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I was analyzing a recent game of mine, and I noticed something interesting. After I blundered back a bishop on move 16, the evaluation was -3.4, which is still strongly winning for Black.

[White "White"]
[Black "Black"]
[Result "0-1"]
[WhiteElo "1700"]
[BlackElo "1500"]
[fen ""]

1. e4 c5 2. f4 { B21 Sicilian Defense: McDonnell Attack } b6 3. Nf3 Bb7 4. Nc3 a6 5. Bc4 e6 6. O-O d5 7. exd5 exd5 8. Be2 d4 9. Ne4?? { (-1.03 → -4.31) Blunder. Nb1 was best. } Bxe4 10. d3 Bb7 11. Ng5 Be7 12. Bf3 Nc6 13. Re1 Nf6 14. Qe2 O-O? { (-5.42 → -3.17) Mistake. Qd7 was best. } 15. Bxc6 Bxc6 16. Qxe7 Qd5 17. Nf3?! { (-3.25 → -5.04) Inaccuracy. Qe2 was best. } Rae8 18. Qc7 Rxe1+ 19. Kf2? { (-4.63 → -19.29) Mistake. Nxe1 was best. } Ree8 20. Qxb6 Ng4+ 21. Kg3 Ne3 22. Qb3 Nf5+ 23. Kf2 Qd7 24. Bd2 Bxf3 25. gxf3 Nh4 26. c4 Qh3 27. Qd1 Qxh2+ { White resigns. } 0-1

How is this so, given that the material had evened out? Obviously, if it's not due to material, it must be due to something positional, but even then I'm not very convinced. After move 16, White owns the e-file and maybe even the 7th rank. They also has a knight on g5 which, to me, is a bit worrisome (should it not be?), and it's supported by a pawn and a bishop. What merits such a strong evaluation for Black?

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    I haven't analyzed - but it feels to me like White eventually has to give up something to prevent Qxg2 mate, especially given that they have trouble bringing their second rook into the game. – Alexander Woo Nov 28 '20 at 23:47
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White's actually quite close to busted in that position after 16...Qd5. Of the two points you bring up, note that White doesn't actually control the e-file because Black is ready to play a rook to e8 and drive White's major pieces away. The knight on g5 looks good, but it's also vulnerable to being kicked by ...h6 and it's not threatening anything yet. Otherwise, White's king is dangerously exposed on the long diagonal since Black already has a bishop on the diagonal and since White no longer has f3. Finally, White's queenside is undeveloped. Granted Black's a8-rook isn't developed either, but it can jump into the fray much quicker.

Consider, checkmate is threatened on g2 and White has only a few ways to defend it:

  • 17.Re2 is the easiest to refute because 17...Rfe8 wins either a rook or the queen.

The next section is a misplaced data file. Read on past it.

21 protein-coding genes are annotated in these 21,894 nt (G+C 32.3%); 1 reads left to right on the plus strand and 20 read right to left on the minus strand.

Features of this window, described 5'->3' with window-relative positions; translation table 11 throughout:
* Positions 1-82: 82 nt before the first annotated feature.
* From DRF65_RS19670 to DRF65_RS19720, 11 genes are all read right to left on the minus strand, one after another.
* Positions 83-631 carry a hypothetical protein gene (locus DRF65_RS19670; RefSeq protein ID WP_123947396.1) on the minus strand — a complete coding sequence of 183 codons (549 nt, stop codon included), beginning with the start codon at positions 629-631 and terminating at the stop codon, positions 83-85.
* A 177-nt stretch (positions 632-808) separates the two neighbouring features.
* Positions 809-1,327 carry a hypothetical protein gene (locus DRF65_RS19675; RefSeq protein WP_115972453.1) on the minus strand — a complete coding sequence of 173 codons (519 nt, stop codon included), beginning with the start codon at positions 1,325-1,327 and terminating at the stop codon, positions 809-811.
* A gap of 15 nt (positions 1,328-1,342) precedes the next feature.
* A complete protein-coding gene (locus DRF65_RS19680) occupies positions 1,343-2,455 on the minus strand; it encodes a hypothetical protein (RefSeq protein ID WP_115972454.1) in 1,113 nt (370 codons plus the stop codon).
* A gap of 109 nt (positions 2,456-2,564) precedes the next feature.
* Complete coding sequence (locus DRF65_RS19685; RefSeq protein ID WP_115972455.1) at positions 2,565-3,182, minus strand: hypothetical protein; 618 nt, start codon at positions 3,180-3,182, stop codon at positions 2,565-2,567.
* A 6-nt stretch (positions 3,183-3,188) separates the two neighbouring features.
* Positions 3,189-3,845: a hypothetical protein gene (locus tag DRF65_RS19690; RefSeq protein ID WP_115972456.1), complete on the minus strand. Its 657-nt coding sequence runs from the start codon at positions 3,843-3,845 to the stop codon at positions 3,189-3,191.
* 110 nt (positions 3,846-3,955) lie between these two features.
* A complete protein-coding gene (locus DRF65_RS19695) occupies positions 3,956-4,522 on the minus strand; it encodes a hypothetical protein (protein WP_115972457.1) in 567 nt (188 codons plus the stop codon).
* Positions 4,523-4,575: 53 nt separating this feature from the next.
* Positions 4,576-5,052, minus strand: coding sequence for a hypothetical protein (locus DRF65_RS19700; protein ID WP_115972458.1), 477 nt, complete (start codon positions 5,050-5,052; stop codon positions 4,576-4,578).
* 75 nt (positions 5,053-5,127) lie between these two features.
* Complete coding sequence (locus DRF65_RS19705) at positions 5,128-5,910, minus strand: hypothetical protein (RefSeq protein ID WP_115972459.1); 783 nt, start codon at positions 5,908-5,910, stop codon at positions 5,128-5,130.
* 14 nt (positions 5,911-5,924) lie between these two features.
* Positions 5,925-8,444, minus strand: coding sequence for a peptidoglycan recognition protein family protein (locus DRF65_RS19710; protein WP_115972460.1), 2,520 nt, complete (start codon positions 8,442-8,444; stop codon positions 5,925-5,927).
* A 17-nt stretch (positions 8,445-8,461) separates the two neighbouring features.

• 17.Nf3 is also terrible. Again Black plays 17...Rfe8, and after 18.Qc7 (or where else is White going to put the queen?) Black plays 18...Rxe1 19.Nxe1 (forced) 19...Rae8 (developing with tempo) 20.Nf3 (still forced) Re2. Black's pieces are overwhelming White's king while White's queen, bishop and rook are all spectators. An immediate threat is 21...Rxg2+ 22. Kxg2 Qxf3 and checkmate.
  • That leaves 17.Qe2, which is the least evil but still not good enough. Black again plays 17...Rfe8, forcing 18.Ne4 (all other moves either lose material or get mated on g2), and then the Knight is pinned. Black has a variety of promising ideas such as 18...Qf5 intending to take on e4, or 18...Nd7 intending ...f5 to win material.

By the way, it's striking how much of Black's advantage stems from the fact that White's queenside is undeveloped, and by extension the rook on e1 is undefended (once ...Rfe8 kicks the queen away). Move White's c1-bishop to d2, and Black's advantage drops to about -1.0.

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It seems that, for tactical reasons, White is going to have to give up material to stop Black's attack with best play from both sides. That seems to be why the evaluation is so in favor of Black.

After move 16, White owns the e-file and maybe even the 7-rank.

Not really. After 16...Qd5, White must defend the mate threat somehow, and Black can then play a rook to e8 to drive the queen off of it (as was done on the game). White's undeveloped bishop also delays the other rook from helping, and that's critical in some lines - if that bishop were on d2 instead of c1 at move 16, Black's advantage would be very small. As it is, it's really Black who soon owns the e-file.

He also has a knight on g5 which, to me, is a bit worrisome (should it not be?)

It could be kicked easily with h6, and h7 and f7 are defended, so it's not all that worrisome. (Especially since White doesn't get the 7th rank to attack f7 from the side with rooks.) In any case it's going to be moving soon to help deal with Black's attack even if it isn't kicked. There's no way it can stay where it is; for example after 17.Qe2 Rae8 it has to move because 18.Qf2?? Rxe1+ loses immediately.

Beyond that, White's bishop is doing next to nothing and is blocked by the f4 pawn, while Black's is aiming right at White's king on the long diagonal. Black has more queenside space. There's a hole on e3 that Black could put his knight into (if he doesn't mind it being traded for the bishop) or he could just put it on g4 (Black can kick it with h3, but that would leave a permanent hole on g3.)

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